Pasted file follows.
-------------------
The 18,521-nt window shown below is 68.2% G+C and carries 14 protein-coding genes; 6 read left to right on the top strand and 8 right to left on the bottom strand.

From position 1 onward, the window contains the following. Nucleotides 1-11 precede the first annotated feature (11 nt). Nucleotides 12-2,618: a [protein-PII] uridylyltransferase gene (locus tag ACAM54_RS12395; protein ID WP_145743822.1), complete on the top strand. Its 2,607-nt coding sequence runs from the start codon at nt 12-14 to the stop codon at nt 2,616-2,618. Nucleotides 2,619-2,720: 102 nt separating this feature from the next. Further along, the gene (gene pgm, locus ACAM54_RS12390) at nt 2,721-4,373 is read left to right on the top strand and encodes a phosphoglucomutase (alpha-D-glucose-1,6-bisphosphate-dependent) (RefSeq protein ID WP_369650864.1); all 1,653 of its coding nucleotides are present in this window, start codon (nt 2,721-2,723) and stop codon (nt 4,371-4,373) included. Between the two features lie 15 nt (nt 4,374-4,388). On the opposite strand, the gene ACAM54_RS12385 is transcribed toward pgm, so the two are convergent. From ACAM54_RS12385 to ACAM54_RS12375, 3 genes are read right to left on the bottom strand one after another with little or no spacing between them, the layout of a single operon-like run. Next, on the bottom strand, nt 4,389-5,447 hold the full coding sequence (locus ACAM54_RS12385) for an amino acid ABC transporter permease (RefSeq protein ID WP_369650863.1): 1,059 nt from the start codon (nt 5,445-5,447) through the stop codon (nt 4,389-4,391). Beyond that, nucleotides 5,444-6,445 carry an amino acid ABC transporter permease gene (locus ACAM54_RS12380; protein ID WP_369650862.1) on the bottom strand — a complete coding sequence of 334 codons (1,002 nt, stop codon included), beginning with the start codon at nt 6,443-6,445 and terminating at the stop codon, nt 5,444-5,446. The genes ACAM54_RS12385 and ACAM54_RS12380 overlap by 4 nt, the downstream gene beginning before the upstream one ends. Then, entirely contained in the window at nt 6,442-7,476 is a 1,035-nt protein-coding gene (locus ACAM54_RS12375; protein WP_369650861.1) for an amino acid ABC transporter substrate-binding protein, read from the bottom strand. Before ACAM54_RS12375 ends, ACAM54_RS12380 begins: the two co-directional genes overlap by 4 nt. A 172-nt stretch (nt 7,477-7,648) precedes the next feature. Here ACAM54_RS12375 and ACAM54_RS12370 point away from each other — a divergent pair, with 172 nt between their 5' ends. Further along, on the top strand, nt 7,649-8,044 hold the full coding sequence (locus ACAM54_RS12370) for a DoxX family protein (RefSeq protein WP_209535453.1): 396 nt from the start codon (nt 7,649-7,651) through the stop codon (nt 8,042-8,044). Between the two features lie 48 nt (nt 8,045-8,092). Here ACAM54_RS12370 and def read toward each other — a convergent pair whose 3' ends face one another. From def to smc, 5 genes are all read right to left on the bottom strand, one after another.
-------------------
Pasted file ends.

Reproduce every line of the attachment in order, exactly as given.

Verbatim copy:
The 18,521-nt window shown below is 68.2% G+C and carries 14 protein-coding genes; 6 read left to right on the top strand and 8 right to left on the bottom strand.

From position 1 onward, the window contains the following. Nucleotides 1-11 precede the first annotated feature (11 nt). Nucleotides 12-2,618: a [protein-PII] uridylyltransferase gene (locus tag ACAM54_RS12395; protein ID WP_145743822.1), complete on the top strand. Its 2,607-nt coding sequence runs from the start codon at nt 12-14 to the stop codon at nt 2,616-2,618. Nucleotides 2,619-2,720: 102 nt separating this feature from the next. Further along, the gene (gene pgm, locus ACAM54_RS12390) at nt 2,721-4,373 is read left to right on the top strand and encodes a phosphoglucomutase (alpha-D-glucose-1,6-bisphosphate-dependent) (RefSeq protein ID WP_369650864.1); all 1,653 of its coding nucleotides are present in this window, start codon (nt 2,721-2,723) and stop codon (nt 4,371-4,373) included. Between the two features lie 15 nt (nt 4,374-4,388). On the opposite strand, the gene ACAM54_RS12385 is transcribed toward pgm, so the two are convergent. From ACAM54_RS12385 to ACAM54_RS12375, 3 genes are read right to left on the bottom strand one after another with little or no spacing between them, the layout of a single operon-like run. Next, on the bottom strand, nt 4,389-5,447 hold the full coding sequence (locus ACAM54_RS12385) for an amino acid ABC transporter permease (RefSeq protein ID WP_369650863.1): 1,059 nt from the start codon (nt 5,445-5,447) through the stop codon (nt 4,389-4,391). Beyond that, nucleotides 5,444-6,445 carry an amino acid ABC transporter permease gene (locus ACAM54_RS12380; protein ID WP_369650862.1) on the bottom strand — a complete coding sequence of 334 codons (1,002 nt, stop codon included), beginning with the start codon at nt 6,443-6,445 and terminating at the stop codon, nt 5,444-5,446. The genes ACAM54_RS12385 and ACAM54_RS12380 overlap by 4 nt, the downstream gene beginning before the upstream one ends. Then, entirely contained in the window at nt 6,442-7,476 is a 1,035-nt protein-coding gene (locus ACAM54_RS12375; protein WP_369650861.1) for an amino acid ABC transporter substrate-binding protein, read from the bottom strand. Before ACAM54_RS12375 ends, ACAM54_RS12380 begins: the two co-directional genes overlap by 4 nt. A 172-nt stretch (nt 7,477-7,648) precedes the next feature. Here ACAM54_RS12375 and ACAM54_RS12370 point away from each other — a divergent pair, with 172 nt between their 5' ends. Further along, on the top strand, nt 7,649-8,044 hold the full coding sequence (locus ACAM54_RS12370) for a DoxX family protein (RefSeq protein WP_209535453.1): 396 nt from the start codon (nt 7,649-7,651) through the stop codon (nt 8,042-8,044). Between the two features lie 48 nt (nt 8,045-8,092). Here ACAM54_RS12370 and def read toward each other — a convergent pair whose 3' ends face one another. From def to smc, 5 genes are all read right to left on the bottom strand, one after another.